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Did not want to take over Eric's retort thread. I also built this modeled after Ian's retort.

 

I sourced my pipe from the scrapyard. The closest thing they had to 6" steel pipe was 7" sch 40 steel pipe. I also used 4" sch 40 steel pipe. First things first, did not have a spare tip for the plasma torch Friday evening, and when I got to it, it was shot. Friday night was my night to start. So I used cutting wheels and an angle grinder instead. Had to create a flange for the venturi-esqe pipe to mount to the barrels. Using the angle grinder and a portable, gas powered 14" chopsaw, I managed to make the flange (out of 1/4" plate), cut the pipe down, and create a tee out of my materials. Just want to let it be known that I do not usually fabricate outside of what I do smithying. Nor am I a welder. I simply have access to cutters, 220v welders, saws, etc...

 

Ian also informed me that I had to make the transition from the 7" to the 4" conical. So I did, the best I could at least. I'm also now realizing now that I see pictures of my progress that the height of the 7" is several inches taller than both Ian's or Eric's. I think I'm going to leave it as is for now and see what it does. Perhaps it will allow the fuel and air mixture to more thoroughly mix? We shall see when I finish. Pre-game activities cut me short today. Many hours of welding done today though.

 

Will post more as it goes.

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Daniel it looks like it will get the job done. I used the angle grinder and 240V welder to make mine also. I cut a piece of a angle iron every inch on 1 leg and and formed it to a 6 inch diameter for my flange. I wish I would have done what you did with the 1/4". Mine leaks quite a bit around the flange. I found you will have to feed the fire quite awhile after the gases start to combust the first batch of charcoal I did didn't fully gassify and I ended up with 1/2 charcoal 1/2 wood. Get her fired up!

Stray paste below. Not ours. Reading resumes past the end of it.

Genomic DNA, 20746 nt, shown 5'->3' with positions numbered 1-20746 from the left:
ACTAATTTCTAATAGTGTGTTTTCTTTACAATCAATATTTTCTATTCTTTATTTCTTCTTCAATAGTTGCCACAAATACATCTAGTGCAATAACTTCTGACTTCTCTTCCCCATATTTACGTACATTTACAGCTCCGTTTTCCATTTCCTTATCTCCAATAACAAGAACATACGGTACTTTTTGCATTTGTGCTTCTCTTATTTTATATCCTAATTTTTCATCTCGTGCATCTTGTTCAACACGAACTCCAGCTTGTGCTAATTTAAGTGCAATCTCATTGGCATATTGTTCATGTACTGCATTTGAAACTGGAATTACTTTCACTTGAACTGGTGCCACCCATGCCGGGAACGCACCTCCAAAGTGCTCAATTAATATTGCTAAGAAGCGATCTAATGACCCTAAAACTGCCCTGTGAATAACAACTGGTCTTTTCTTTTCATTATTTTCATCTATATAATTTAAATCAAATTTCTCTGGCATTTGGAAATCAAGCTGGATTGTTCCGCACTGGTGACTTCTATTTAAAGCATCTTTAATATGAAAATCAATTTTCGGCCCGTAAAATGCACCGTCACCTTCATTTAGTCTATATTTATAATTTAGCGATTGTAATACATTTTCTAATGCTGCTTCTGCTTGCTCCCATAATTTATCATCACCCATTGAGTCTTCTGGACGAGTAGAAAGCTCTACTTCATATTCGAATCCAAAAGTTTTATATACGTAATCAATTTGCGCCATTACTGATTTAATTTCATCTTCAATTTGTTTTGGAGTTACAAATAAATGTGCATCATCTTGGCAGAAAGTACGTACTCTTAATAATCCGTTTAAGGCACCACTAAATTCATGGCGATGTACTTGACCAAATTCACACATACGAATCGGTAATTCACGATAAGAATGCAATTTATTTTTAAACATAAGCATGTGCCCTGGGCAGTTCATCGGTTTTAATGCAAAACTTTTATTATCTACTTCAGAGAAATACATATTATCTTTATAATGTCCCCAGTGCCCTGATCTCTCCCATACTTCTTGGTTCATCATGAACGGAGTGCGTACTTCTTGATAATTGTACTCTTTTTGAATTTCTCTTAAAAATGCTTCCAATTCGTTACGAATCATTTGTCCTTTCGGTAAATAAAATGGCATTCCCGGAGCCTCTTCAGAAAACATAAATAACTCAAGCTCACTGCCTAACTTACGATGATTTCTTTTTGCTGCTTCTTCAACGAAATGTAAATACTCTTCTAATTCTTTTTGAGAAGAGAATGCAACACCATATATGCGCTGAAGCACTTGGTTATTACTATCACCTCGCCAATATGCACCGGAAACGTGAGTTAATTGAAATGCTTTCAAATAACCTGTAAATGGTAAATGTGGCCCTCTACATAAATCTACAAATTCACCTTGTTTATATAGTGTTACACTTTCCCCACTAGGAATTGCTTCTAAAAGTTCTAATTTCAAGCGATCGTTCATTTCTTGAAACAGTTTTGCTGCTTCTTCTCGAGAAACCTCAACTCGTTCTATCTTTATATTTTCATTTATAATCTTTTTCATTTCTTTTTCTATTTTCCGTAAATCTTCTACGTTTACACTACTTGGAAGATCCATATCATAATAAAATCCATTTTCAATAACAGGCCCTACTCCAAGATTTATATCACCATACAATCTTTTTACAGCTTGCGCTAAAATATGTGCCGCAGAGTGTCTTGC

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Ah, maybe some RTV will fill in the gaps?

 

Got more done today. Almost done. All I need now is cut the lid, throw in other barrel and add insulation and make the framing that will suspend it in the air.

 

EDIT: Btw, I also added a 1/8" plate on the inside as well. You can see it in the barrel. Didnt have quite enough to reach the entire diameter of the inner barrel, but its better than none, plus it made the mounting of the piping more rigid, and it doesn't flex at all as it is attached to the barrel.

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Eric, I smear a bit of mud(common garden) around the top to make a seal every time I fire up, I also let some steam escape around the chimney before I stick the sand on the lid, to seal and insulate.

Ian

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Question for Ian. I used soil from my yard as the insulator between the barrels. After many hours of fire lit underneath i am still building steam and npt gassifying the wood. I also noticed my grate does not hold any coals and they all fall out so i think i am also not building enough heat. Will try again tonight or this weekend.

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Try leaving the lid off and making a fire inside, it might help to dry it out?

Ian

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I'm not so sure how soil will work, can't see why not? once you have got rid of the moisture and ensure that it does not dehydrate!

Ian

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Is there a bottom to the inner barrel with insulation between it and the outer barrel?

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Thought i read about dirt being used. Not sure how i got that in my head otherwise. Will try the buildig fire or empty it out and start over with a different insulation.